Capital Gazette wins special Pulitzer Prize citation for coverage of newsroom shooting that killed five

A better choice than using Gator is out there


I'm a faithful reader of your column, trying to stay only a few steps behind my two laptop-powered 14-year-old sons who also act as my in-home IT department, though I fear at times I'm losing the race.

My question relates to Gator, and how this is undesirable software because of the ads it sends your way from the data it stores on your Internet browsing habits. The problem is, I really like its ability to remember (supposedly only on my hard drive) my multiple passwords and personal data that I can, with a flick of a mouse, fill in forms with.

Since I'm not a fast or touch-only typist, this is a really handy capability that I'd like to still have. Is there some other nonintrusive software that will do this instead, even if I have to buy it rather than make a free deal with this ad-supported devil to get?

I have no evidence whatsoever that the intrusive Gator organization is dishonest, but I do cringe at the idea of trusting one's passwords to a promoter of spyware, pop-ups and other Web wastes.

Call it a matter of principle and point your browser to for a highly acclaimed password manager and Web form filler-outer that you can try for free for 30 days and buy for $30 if you like it.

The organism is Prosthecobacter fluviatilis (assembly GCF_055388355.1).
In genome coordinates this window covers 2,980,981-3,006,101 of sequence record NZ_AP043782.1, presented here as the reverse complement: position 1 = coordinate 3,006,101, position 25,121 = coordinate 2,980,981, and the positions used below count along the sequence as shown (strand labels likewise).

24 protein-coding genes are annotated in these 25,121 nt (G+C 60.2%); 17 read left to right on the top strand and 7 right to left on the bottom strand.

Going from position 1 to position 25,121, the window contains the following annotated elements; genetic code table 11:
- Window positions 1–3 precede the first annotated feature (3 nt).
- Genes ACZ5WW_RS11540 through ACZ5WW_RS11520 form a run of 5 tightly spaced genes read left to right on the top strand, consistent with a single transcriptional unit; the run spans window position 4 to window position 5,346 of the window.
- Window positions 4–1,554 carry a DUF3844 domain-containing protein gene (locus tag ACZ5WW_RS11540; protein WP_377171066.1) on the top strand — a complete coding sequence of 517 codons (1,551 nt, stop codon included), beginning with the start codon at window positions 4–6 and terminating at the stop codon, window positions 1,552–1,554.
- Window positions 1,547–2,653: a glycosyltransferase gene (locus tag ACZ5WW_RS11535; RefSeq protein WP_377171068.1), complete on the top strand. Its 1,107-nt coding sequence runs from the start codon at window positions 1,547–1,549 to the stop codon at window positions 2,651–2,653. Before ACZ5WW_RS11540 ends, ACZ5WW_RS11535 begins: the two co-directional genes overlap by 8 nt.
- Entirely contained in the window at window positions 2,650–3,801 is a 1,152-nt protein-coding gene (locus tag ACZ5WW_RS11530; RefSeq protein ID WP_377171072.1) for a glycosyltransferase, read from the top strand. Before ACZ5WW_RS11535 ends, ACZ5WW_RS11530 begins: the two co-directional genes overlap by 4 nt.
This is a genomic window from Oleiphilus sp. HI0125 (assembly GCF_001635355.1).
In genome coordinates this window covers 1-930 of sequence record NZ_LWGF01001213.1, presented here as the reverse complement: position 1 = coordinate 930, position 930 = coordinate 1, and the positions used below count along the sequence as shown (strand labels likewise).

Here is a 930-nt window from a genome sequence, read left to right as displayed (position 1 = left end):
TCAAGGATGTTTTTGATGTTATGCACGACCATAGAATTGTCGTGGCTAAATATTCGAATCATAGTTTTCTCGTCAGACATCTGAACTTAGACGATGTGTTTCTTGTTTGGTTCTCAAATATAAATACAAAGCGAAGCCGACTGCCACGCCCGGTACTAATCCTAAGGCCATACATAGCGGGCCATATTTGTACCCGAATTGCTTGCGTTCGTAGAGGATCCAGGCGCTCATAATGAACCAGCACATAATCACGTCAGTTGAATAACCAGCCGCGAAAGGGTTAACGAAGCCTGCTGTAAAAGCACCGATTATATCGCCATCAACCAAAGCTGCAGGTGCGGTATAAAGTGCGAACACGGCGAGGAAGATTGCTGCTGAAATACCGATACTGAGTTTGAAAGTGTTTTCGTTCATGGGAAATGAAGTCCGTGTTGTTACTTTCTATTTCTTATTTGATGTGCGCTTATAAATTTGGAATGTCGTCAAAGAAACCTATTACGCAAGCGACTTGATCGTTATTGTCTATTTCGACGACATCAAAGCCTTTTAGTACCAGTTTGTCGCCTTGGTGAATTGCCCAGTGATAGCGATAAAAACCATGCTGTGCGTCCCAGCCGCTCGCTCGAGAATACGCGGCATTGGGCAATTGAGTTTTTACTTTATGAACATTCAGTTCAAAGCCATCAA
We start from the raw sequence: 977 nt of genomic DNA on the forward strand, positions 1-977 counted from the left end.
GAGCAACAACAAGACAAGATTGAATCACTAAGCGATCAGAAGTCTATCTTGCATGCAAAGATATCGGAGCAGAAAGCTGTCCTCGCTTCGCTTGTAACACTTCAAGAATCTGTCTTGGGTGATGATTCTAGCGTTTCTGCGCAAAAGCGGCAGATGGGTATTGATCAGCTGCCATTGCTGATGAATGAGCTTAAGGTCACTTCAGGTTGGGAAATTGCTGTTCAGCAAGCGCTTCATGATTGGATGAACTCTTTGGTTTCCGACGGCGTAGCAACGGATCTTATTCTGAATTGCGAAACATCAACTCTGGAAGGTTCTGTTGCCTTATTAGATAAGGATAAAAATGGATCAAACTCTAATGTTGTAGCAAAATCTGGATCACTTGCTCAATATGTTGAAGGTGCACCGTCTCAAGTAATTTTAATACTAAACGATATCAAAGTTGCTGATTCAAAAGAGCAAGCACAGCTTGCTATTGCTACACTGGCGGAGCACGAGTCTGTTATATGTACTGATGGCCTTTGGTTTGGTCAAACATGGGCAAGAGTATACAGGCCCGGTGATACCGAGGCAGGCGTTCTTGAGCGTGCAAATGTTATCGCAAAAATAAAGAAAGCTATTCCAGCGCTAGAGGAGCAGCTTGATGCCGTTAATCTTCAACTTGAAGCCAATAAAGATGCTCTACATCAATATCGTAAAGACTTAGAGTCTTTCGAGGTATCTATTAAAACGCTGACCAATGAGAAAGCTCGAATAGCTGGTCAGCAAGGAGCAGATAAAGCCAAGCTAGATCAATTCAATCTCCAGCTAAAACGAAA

The developers of AI RoboForms promise there is no spyware or adware, and my tests backed that up. It includes a feature that lets users import their data from Gator's program and place it under bulletproof 3DES encryption.

The software from Virginia-based Siber Systems works by creating tiny files called pass cards that can be activated when you reach a site to automatically fill out name and password, not to mention filling out forms for credit card numbers, names, addresses, etc. It can create separate identities for you and each of those 14-year- olds.

I must say, however, that setting up AI RoboForms requires substantial heavy lifting upfront to input all of the data to be stored, as well as creating new pass cards for each Web venue covered.

Also at issue is that the software permits users to print out hard copies of their form information database, including all passwords, user names, card numbers and other data.

This is absolutely necessary, but it creates a hard copy that is dangerous to leave lying around your home or office work space.

The Chicago Tribune is a Tribune Publishing newspaper. Contact James Coates at

Copyright © 2019, The Baltimore Sun, a Baltimore Sun Media Group publication | Place an Ad